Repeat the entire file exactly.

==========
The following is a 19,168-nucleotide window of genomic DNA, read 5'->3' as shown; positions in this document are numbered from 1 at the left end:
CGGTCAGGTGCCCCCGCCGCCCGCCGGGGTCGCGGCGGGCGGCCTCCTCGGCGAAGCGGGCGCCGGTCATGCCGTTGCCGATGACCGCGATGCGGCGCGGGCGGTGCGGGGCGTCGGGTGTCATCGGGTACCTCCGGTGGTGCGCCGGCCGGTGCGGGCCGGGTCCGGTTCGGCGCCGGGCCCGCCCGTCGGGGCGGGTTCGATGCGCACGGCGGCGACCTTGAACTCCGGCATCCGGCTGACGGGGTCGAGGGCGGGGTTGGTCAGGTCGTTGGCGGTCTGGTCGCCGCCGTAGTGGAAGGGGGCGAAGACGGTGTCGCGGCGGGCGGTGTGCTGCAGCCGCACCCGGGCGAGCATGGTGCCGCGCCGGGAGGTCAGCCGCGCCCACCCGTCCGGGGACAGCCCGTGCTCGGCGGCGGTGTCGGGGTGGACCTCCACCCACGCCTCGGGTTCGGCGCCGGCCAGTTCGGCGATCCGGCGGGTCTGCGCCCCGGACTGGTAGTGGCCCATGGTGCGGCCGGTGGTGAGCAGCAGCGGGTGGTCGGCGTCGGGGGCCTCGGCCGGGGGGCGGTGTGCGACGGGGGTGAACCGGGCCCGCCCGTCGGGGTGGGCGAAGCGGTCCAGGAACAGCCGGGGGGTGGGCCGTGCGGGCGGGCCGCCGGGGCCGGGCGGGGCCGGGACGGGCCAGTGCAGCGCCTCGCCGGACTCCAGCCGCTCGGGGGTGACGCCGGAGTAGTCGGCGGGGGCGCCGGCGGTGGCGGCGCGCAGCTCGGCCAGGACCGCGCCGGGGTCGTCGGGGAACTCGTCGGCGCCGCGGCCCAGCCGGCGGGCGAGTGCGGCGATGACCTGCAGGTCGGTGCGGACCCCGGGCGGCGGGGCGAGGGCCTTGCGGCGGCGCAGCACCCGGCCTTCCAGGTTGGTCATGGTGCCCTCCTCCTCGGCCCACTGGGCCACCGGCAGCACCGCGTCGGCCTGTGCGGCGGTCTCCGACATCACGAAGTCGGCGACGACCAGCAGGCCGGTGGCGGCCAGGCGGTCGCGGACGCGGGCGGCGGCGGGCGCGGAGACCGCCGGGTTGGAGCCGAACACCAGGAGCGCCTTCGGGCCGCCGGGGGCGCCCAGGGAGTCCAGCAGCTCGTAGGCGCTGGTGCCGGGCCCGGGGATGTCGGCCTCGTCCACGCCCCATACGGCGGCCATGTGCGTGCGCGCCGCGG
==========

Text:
The following is a 19,168-nucleotide window of genomic DNA, read 5'->3' as shown; positions in this document are numbered from 1 at the left end:
CGGTCAGGTGCCCCCGCCGCCCGCCGGGGTCGCGGCGGGCGGCCTCCTCGGCGAAGCGGGCGCCGGTCATGCCGTTGCCGATGACCGCGATGCGGCGCGGGCGGTGCGGGGCGTCGGGTGTCATCGGGTACCTCCGGTGGTGCGCCGGCCGGTGCGGGCCGGGTCCGGTTCGGCGCCGGGCCCGCCCGTCGGGGCGGGTTCGATGCGCACGGCGGCGACCTTGAACTCCGGCATCCGGCTGACGGGGTCGAGGGCGGGGTTGGTCAGGTCGTTGGCGGTCTGGTCGCCGCCGTAGTGGAAGGGGGCGAAGACGGTGTCGCGGCGGGCGGTGTGCTGCAGCCGCACCCGGGCGAGCATGGTGCCGCGCCGGGAGGTCAGCCGCGCCCACCCGTCCGGGGACAGCCCGTGCTCGGCGGCGGTGTCGGGGTGGACCTCCACCCACGCCTCGGGTTCGGCGCCGGCCAGTTCGGCGATCCGGCGGGTCTGCGCCCCGGACTGGTAGTGGCCCATGGTGCGGCCGGTGGTGAGCAGCAGCGGGTGGTCGGCGTCGGGGGCCTCGGCCGGGGGGCGGTGTGCGACGGGGGTGAACCGGGCCCGCCCGTCGGGGTGGGCGAAGCGGTCCAGGAACAGCCGGGGGGTGGGCCGTGCGGGCGGGCCGCCGGGGCCGGGCGGGGCCGGGACGGGCCAGTGCAGCGCCTCGCCGGACTCCAGCCGCTCGGGGGTGACGCCGGAGTAGTCGGCGGGGGCGCCGGCGGTGGCGGCGCGCAGCTCGGCCAGGACCGCGCCGGGGTCGTCGGGGAACTCGTCGGCGCCGCGGCCCAGCCGGCGGGCGAGTGCGGCGATGACCTGCAGGTCGGTGCGGACCCCGGGCGGCGGGGCGAGGGCCTTGCGGCGGCGCAGCACCCGGCCTTCCAGGTTGGTCATGGTGCCCTCCTCCTCGGCCCACTGGGCCACCGGCAGCACCGCGTCGGCCTGTGCGGCGGTCTCCGACATCACGAAGTCGGCGACGACCAGCAGGCCGGTGGCGGCCAGGCGGTCGCGGACGCGGGCGGCGGCGGGCGCGGAGACCGCCGGGTTGGAGCCGAACACCAGGAGCGCCTTCGGGCCGCCGGGGGCGCCCAGGGAGTCCAGCAGCTCGTAGGCGCTGGTGCCGGGCCCGGGGATGTCGGCCTCGTCCACGCCCCATACGGCGGCCATGTGCGTGCGCGCCGCGG